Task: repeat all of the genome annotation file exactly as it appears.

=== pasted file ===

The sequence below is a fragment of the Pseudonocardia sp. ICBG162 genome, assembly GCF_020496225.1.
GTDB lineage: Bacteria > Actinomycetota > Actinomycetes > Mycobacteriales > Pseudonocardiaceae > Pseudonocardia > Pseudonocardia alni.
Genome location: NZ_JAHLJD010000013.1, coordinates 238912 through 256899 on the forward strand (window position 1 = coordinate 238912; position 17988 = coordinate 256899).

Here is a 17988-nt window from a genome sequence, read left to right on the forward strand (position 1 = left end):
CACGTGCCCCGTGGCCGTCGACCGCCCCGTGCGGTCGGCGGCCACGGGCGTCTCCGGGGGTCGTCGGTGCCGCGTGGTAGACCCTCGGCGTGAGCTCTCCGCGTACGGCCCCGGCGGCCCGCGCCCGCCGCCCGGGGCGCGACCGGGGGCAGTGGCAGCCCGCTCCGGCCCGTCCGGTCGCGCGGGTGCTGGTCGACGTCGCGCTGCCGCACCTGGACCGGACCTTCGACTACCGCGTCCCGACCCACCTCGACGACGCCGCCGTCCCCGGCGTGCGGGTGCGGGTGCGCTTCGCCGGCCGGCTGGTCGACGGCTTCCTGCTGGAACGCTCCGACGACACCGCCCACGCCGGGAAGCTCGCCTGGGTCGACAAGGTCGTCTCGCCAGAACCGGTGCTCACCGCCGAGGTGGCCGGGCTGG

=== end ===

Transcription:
The sequence below is a fragment of the Pseudonocardia sp. ICBG162 genome, assembly GCF_020496225.1.
GTDB lineage: Bacteria > Actinomycetota > Actinomycetes > Mycobacteriales > Pseudonocardiaceae > Pseudonocardia > Pseudonocardia alni.
Genome location: NZ_JAHLJD010000013.1, coordinates 238912 through 256899 on the forward strand (window position 1 = coordinate 238912; position 17988 = coordinate 256899).

Here is a 17988-nt window from a genome sequence, read left to right on the forward strand (position 1 = left end):
CACGTGCCCCGTGGCCGTCGACCGCCCCGTGCGGTCGGCGGCCACGGGCGTCTCCGGGGGTCGTCGGTGCCGCGTGGTAGACCCTCGGCGTGAGCTCTCCGCGTACGGCCCCGGCGGCCCGCGCCCGCCGCCCGGGGCGCGACCGGGGGCAGTGGCAGCCCGCTCCGGCCCGTCCGGTCGCGCGGGTGCTGGTCGACGTCGCGCTGCCGCACCTGGACCGGACCTTCGACTACCGCGTCCCGACCCACCTCGACGACGCCGCCGTCCCCGGCGTGCGGGTGCGGGTGCGCTTCGCCGGCCGGCTGGTCGACGGCTTCCTGCTGGAACGCTCCGACGACACCGCCCACGCCGGGAAGCTCGCCTGGGTCGACAAGGTCGTCTCGCCAGAACCGGTGCTCACCGCCGAGGTGGCCGGGCTGG